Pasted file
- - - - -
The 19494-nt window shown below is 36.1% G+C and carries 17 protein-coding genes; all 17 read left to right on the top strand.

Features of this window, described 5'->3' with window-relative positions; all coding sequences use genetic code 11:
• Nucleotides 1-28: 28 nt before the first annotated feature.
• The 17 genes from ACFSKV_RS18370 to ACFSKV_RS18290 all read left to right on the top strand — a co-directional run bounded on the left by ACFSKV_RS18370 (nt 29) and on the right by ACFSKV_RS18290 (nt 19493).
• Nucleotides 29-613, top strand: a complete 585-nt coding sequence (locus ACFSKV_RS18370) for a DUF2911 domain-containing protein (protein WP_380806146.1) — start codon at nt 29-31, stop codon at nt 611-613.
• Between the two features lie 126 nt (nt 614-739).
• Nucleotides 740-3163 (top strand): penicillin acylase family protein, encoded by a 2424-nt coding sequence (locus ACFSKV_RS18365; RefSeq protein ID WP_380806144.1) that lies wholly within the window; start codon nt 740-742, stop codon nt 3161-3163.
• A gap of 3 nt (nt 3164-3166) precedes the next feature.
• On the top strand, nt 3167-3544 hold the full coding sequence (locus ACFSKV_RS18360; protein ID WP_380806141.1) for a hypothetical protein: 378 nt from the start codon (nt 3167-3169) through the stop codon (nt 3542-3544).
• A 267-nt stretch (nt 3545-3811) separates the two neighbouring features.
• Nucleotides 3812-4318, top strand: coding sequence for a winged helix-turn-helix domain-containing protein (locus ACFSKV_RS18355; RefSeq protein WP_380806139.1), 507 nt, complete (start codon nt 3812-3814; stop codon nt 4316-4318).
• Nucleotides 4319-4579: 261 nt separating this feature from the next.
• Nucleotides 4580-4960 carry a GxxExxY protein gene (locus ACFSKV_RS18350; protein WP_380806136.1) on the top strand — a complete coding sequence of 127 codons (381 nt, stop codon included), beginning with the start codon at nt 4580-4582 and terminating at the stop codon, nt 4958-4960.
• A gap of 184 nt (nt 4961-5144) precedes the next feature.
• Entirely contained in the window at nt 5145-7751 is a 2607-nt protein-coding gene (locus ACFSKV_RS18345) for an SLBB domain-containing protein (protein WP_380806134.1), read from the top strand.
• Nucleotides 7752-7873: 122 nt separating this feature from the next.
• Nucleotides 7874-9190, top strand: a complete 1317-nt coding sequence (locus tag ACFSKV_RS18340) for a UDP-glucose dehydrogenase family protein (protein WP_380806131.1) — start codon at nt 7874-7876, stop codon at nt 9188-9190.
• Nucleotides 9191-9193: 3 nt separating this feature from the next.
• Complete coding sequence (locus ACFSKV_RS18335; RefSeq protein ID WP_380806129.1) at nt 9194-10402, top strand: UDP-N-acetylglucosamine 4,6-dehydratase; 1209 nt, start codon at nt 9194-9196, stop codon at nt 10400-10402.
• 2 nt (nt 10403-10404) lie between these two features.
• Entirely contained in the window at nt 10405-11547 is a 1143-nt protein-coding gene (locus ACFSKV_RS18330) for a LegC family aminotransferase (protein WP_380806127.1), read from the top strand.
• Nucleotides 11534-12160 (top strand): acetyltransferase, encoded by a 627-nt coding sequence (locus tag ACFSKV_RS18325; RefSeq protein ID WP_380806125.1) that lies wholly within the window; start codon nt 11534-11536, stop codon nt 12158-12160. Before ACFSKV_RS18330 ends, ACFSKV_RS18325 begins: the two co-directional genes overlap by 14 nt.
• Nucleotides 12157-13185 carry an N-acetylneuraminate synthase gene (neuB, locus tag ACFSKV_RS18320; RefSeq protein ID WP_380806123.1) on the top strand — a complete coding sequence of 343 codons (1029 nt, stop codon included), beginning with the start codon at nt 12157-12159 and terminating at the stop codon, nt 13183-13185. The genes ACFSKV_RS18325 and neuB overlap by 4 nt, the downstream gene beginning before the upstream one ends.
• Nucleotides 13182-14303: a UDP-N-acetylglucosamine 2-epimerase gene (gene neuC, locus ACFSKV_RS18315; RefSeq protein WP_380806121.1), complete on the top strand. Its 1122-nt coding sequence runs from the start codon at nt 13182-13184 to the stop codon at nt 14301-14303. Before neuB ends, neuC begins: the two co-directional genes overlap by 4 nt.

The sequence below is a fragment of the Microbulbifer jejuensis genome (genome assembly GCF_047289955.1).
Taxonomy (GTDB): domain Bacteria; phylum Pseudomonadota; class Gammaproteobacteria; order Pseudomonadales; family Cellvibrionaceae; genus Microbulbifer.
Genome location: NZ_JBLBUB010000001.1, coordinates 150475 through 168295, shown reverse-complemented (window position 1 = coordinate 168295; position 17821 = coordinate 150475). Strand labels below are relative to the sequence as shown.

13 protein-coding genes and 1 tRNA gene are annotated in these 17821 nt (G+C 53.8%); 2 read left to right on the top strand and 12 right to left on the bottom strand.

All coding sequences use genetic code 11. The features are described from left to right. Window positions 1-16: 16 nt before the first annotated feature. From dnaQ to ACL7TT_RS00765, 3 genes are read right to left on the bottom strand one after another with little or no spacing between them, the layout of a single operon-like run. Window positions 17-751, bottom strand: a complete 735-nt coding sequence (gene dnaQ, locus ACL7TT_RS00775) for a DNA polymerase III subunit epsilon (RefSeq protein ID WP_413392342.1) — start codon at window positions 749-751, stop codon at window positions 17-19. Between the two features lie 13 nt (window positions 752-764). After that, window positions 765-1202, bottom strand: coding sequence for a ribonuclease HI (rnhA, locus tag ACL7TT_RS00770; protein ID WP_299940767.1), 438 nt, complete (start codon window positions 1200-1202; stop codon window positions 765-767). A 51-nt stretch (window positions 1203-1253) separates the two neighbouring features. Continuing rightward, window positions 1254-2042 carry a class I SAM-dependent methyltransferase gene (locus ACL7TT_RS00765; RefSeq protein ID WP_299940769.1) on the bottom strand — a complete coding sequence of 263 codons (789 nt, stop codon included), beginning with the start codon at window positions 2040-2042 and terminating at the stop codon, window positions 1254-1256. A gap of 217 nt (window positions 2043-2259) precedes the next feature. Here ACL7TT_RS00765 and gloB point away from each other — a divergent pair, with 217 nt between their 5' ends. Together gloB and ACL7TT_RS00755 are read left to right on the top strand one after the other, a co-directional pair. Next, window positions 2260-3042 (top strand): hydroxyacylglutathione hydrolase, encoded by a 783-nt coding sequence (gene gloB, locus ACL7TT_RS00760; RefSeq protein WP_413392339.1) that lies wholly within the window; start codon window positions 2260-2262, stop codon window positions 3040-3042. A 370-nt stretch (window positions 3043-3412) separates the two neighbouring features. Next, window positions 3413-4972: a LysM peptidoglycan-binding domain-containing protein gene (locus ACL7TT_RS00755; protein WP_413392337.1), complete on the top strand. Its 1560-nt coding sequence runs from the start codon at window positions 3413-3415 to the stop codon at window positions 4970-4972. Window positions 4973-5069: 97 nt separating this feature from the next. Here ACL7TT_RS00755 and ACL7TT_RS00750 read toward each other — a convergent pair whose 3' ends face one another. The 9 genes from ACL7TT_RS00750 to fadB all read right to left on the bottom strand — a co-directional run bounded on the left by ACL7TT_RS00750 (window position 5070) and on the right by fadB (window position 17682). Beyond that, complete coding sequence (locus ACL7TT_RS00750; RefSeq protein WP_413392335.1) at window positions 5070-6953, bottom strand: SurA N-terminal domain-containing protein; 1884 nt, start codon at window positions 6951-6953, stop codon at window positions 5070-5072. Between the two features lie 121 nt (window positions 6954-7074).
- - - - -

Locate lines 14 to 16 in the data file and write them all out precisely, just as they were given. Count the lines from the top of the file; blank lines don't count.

• A gap of 184 nt (nt 4961-5144) precedes the next feature.
• Entirely contained in the window at nt 5145-7751 is a 2607-nt protein-coding gene (locus ACFSKV_RS18345) for an SLBB domain-containing protein (protein WP_380806134.1), read from the top strand.
• Nucleotides 7752-7873: 122 nt separating this feature from the next.